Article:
The Final Fifty











{March 5, 2013}   “This is the part where you get better.”

Today, on Facebook, my friend Kristine posted the following:

I went for a run at the gym this morning, and there was this point where I was tired and wanted to quit. I thought to myself, “Knock if off, K; this is the part where you get stronger.”

Last year, when I was working out in the gym every day for months, I hit that wall pretty early, and I’ve hit it again with dance. But Kristine is so, so right about this. That wall is the edge of your comfort zone. It’s you butting up against the best you can do. And if you retreat from it, then the best you can do doesn’t get any better. Last time I pushed through it, and the wall never physically went away. I felt tired and pushed to my limit every time I went to the gym. Oh, don’t misunderstand me, my physical limit got farther and farther, but I kept pushing it every time. You have to if you want to improve. So I’ve come to the conclusion that it’s a good thing, a constructive thing.

It’s been a few days now since I started keeping lots and lots of tea on hand, and I think that was definitely a wise move. I drank 4 large mugs of tea yesterday, which was a huge step towards finally drinking enough water, and I can also confirm that staying well-hydrated helps with hunger. I think my stomach is adjusting to the calorie limit, because I haven’t really felt hungry in ages, but it was even easier not to eat too much when consuming all that water. Also, drinking green tea, or teas with ginger, cinnamon, and other herbs, can have benefits as well. I mentioned cinnamon before, but ginger is a natural anti-inflammatory, which is good, because aside from pain relief, inflammation can wreak havoc in the body.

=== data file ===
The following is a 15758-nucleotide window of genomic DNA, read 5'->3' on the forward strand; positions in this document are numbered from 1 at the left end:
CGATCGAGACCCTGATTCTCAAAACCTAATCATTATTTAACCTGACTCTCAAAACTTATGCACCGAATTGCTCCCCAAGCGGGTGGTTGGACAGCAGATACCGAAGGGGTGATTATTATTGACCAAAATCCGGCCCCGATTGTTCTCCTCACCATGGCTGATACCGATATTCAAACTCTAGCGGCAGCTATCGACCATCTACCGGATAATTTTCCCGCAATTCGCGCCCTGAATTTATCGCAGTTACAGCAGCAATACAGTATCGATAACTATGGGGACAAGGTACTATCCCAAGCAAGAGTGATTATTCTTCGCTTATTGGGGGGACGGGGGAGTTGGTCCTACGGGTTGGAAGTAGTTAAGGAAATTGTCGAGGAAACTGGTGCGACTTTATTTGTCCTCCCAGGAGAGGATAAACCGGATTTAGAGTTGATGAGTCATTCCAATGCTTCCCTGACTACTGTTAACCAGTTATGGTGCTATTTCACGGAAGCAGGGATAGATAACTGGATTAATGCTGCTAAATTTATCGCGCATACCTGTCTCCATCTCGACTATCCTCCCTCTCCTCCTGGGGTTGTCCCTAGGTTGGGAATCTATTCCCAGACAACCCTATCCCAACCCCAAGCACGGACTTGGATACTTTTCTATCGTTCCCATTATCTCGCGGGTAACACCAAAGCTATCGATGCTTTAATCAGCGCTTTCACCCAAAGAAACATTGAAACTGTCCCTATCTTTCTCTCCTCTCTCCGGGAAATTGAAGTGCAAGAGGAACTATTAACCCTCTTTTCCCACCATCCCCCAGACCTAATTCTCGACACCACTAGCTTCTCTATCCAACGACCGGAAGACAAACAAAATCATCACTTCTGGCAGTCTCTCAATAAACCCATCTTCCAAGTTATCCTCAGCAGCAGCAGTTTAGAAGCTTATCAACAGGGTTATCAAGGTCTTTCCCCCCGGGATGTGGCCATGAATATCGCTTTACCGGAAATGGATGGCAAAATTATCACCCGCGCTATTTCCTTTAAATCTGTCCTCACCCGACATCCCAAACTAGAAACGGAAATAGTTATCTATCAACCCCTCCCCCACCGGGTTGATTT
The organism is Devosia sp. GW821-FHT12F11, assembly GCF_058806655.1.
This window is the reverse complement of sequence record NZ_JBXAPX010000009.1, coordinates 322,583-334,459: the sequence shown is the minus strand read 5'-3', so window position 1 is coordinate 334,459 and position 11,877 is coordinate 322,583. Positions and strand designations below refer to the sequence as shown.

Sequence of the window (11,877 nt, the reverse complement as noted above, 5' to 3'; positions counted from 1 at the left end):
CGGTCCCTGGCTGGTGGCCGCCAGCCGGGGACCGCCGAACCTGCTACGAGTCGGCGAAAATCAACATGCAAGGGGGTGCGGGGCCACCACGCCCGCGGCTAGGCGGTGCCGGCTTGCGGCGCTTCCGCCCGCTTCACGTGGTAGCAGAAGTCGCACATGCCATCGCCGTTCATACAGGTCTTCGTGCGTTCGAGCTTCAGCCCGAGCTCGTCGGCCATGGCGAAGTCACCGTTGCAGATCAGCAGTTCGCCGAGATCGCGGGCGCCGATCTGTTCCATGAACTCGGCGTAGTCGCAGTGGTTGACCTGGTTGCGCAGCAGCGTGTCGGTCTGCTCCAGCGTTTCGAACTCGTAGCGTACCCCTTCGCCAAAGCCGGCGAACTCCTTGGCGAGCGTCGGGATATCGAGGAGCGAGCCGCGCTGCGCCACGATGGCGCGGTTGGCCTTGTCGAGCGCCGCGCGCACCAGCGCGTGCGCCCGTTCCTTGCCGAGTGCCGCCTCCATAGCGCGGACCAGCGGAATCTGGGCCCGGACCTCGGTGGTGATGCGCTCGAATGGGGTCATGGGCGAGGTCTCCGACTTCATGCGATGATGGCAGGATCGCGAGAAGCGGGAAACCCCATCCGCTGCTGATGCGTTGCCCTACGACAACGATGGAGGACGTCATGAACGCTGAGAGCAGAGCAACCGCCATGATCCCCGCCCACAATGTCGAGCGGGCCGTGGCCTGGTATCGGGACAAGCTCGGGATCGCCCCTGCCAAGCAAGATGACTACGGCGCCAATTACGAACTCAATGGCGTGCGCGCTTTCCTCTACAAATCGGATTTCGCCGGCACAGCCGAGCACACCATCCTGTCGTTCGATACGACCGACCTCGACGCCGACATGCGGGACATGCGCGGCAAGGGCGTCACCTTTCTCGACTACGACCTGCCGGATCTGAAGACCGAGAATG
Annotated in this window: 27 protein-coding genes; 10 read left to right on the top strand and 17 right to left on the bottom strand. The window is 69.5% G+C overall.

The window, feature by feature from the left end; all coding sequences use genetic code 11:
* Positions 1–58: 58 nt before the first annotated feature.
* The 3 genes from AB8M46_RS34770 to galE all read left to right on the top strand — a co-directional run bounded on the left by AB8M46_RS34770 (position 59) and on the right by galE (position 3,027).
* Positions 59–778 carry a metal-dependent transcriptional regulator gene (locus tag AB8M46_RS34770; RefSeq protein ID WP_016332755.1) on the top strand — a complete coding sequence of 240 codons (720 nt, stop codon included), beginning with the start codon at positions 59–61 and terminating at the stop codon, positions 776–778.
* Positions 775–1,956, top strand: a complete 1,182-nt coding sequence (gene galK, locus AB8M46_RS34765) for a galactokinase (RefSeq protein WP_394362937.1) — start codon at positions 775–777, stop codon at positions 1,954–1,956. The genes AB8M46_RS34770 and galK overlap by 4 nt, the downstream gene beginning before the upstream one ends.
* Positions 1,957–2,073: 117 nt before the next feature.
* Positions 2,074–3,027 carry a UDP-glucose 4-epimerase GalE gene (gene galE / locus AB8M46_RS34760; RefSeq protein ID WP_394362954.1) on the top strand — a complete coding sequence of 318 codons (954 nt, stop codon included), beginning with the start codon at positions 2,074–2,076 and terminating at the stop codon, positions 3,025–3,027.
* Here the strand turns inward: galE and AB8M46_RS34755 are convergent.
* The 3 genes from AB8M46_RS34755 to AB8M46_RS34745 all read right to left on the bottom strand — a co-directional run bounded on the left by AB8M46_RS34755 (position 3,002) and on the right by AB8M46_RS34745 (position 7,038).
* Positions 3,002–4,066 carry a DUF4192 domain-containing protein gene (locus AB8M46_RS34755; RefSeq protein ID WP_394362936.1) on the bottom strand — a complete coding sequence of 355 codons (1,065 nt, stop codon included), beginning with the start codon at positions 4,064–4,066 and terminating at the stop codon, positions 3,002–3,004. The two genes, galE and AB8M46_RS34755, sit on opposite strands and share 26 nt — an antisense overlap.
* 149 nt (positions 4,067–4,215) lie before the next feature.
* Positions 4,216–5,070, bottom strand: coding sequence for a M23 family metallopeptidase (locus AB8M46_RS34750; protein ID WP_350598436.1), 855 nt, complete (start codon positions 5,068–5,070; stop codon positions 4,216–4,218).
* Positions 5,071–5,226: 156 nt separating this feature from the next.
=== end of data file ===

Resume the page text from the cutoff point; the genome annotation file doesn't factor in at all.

The thing that’s different for me this time around is that I’m starting to think really critically and carefully about what I put into my body. I’ve thought about it in terms of weight loss before, but this is different. What the app is teaching me to do is really budget calories, if that makes any sense. So I’ve learned to think of how much activity I’m doing in a given day, and what that means for my caloric intake, but also to think in terms of trade off. One serving of thin mints, for example, is 160 calories. For that amount of calories, I can have more than 2 cups of green beans or squash. Not only can I consume a much more satisfying volume of food, but I get waaaaay more fiber and nutrients out of it, which is better for my body. I also get none of the processed sugar, which means it’s better for my diet, and it’s one day closer to the end of the sugar cravings.

Also, I feel like a whole world of food has opened up to me now that I’m eating vegetables. At first, I was skeptical about the whole thing. Let’s be honest, a 33 year old who doesn’t eat vegetables is not very open-minded about food. But now that I’ve established a handful of different veggies I actually like, I’m getting really excited about it. This week, once I make it to the grocery store, I want to try broccoli, cauliflower and avocados (yes, I know, a fruit, but still… green.)

So now, instead of looking at recipes and thinking “eh, I’ll have to leave the veggies out” or straight up ditching the recipe, I think “hmm, I wonder if I like that?” It’s progress!!

Also, FYI for anyone who hasn’t tried this? Roasted veggies are awesome. Just put them in a baking dish, drizzle with olive oil, season with salt, pepper and whatever other stuff you like, and then bake at 350 until they get to the texture you like (usually 30-45 minutes.) Easy and delicious.

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